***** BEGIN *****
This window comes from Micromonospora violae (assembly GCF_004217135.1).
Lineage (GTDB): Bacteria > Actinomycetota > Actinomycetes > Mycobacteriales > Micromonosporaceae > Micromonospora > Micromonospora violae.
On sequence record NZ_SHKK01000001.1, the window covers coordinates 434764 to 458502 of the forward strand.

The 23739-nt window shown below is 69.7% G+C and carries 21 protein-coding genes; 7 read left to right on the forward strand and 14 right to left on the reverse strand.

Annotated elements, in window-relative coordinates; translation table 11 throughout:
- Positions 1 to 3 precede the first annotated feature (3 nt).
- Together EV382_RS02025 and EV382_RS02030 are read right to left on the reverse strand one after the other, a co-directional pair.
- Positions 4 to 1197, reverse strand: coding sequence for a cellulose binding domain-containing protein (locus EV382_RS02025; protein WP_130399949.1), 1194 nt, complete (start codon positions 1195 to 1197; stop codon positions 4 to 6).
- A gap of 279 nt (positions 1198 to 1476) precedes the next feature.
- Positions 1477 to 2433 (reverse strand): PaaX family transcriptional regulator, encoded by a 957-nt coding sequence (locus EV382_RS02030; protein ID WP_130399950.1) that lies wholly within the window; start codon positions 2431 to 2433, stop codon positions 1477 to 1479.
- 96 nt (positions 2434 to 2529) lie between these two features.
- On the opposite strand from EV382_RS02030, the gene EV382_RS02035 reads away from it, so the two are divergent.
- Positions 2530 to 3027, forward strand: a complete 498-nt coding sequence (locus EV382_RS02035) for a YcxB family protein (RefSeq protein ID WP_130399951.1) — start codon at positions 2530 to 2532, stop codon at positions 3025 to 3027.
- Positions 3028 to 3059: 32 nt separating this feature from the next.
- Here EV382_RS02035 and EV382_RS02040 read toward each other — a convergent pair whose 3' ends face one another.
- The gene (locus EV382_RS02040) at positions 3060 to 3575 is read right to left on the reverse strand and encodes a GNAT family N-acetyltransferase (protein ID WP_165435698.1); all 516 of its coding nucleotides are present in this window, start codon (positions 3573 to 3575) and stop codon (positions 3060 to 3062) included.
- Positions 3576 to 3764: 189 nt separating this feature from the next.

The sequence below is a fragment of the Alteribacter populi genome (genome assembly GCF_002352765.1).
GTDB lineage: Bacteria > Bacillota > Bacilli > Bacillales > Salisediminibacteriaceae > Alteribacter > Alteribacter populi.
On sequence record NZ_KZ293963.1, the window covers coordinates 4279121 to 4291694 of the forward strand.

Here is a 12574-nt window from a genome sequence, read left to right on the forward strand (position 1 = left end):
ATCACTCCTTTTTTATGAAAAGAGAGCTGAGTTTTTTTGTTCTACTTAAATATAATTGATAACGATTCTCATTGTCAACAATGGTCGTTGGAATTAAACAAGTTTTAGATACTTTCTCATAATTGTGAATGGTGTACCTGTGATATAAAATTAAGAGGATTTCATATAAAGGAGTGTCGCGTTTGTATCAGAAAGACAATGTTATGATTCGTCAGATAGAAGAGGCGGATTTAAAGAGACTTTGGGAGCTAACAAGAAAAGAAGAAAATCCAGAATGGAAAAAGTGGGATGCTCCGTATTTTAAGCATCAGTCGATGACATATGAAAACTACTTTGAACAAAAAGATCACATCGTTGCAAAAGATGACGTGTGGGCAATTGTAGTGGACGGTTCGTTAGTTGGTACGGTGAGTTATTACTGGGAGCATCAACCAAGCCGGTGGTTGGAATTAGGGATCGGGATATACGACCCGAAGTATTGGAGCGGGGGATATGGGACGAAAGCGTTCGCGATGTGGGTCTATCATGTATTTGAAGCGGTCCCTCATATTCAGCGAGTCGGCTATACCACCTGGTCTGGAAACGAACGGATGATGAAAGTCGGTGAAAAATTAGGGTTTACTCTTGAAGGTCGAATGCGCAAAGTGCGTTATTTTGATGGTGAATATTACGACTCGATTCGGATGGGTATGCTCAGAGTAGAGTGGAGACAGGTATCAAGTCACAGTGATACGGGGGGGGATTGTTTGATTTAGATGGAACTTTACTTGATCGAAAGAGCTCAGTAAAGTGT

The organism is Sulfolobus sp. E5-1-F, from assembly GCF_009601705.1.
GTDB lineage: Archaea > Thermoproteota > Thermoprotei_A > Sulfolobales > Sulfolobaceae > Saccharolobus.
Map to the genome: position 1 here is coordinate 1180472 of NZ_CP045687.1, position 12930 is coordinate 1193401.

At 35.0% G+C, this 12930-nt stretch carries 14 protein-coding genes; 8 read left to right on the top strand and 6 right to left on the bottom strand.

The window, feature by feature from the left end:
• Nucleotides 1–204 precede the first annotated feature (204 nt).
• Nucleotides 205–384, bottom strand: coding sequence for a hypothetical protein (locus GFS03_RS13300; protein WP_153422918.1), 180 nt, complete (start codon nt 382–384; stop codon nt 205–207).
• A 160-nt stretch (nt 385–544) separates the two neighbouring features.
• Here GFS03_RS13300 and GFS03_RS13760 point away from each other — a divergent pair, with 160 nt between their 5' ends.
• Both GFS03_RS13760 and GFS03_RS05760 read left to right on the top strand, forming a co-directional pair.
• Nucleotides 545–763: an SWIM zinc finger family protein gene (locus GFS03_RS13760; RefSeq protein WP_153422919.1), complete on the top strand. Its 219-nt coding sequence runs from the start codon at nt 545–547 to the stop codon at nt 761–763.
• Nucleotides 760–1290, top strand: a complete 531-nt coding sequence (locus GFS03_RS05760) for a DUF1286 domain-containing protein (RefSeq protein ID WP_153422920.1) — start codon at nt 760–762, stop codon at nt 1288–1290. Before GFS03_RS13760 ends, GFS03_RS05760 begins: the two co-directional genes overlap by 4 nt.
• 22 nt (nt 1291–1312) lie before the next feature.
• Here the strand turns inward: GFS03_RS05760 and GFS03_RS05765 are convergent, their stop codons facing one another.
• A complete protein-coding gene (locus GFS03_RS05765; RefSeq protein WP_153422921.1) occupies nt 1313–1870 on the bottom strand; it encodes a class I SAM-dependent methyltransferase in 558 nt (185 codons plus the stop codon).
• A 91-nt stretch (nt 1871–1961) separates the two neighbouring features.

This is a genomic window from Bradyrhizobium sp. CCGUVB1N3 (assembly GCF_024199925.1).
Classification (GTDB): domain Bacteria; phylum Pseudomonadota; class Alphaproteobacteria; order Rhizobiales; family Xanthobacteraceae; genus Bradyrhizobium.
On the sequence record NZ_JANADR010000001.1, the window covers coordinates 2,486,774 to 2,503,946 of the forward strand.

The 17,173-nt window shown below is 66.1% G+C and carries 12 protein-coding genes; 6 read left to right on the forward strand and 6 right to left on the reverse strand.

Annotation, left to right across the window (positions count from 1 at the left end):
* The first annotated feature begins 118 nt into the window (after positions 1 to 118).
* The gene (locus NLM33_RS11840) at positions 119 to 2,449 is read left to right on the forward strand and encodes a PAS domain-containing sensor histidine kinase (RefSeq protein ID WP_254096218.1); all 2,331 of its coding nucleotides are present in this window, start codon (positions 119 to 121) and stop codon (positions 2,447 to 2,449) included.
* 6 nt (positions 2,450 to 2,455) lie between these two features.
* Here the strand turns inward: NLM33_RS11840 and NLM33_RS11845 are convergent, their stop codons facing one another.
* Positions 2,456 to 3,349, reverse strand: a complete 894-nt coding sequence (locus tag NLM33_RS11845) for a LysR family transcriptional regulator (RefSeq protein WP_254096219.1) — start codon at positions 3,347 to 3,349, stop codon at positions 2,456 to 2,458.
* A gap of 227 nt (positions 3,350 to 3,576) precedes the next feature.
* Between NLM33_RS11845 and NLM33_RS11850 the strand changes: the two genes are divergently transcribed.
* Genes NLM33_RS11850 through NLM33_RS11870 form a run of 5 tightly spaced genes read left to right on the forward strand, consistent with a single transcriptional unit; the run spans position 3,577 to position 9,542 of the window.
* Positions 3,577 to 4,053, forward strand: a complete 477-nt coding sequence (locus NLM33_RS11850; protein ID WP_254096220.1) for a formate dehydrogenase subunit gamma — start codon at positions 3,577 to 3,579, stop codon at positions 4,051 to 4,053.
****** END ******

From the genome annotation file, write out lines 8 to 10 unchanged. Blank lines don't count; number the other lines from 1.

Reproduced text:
- Positions 4 to 1197, reverse strand: coding sequence for a cellulose binding domain-containing protein (locus EV382_RS02025; protein WP_130399949.1), 1194 nt, complete (start codon positions 1195 to 1197; stop codon positions 4 to 6).
- A gap of 279 nt (positions 1198 to 1476) precedes the next feature.
- Positions 1477 to 2433 (reverse strand): PaaX family transcriptional regulator, encoded by a 957-nt coding sequence (locus EV382_RS02030; protein ID WP_130399950.1) that lies wholly within the window; start codon positions 2431 to 2433, stop codon positions 1477 to 1479.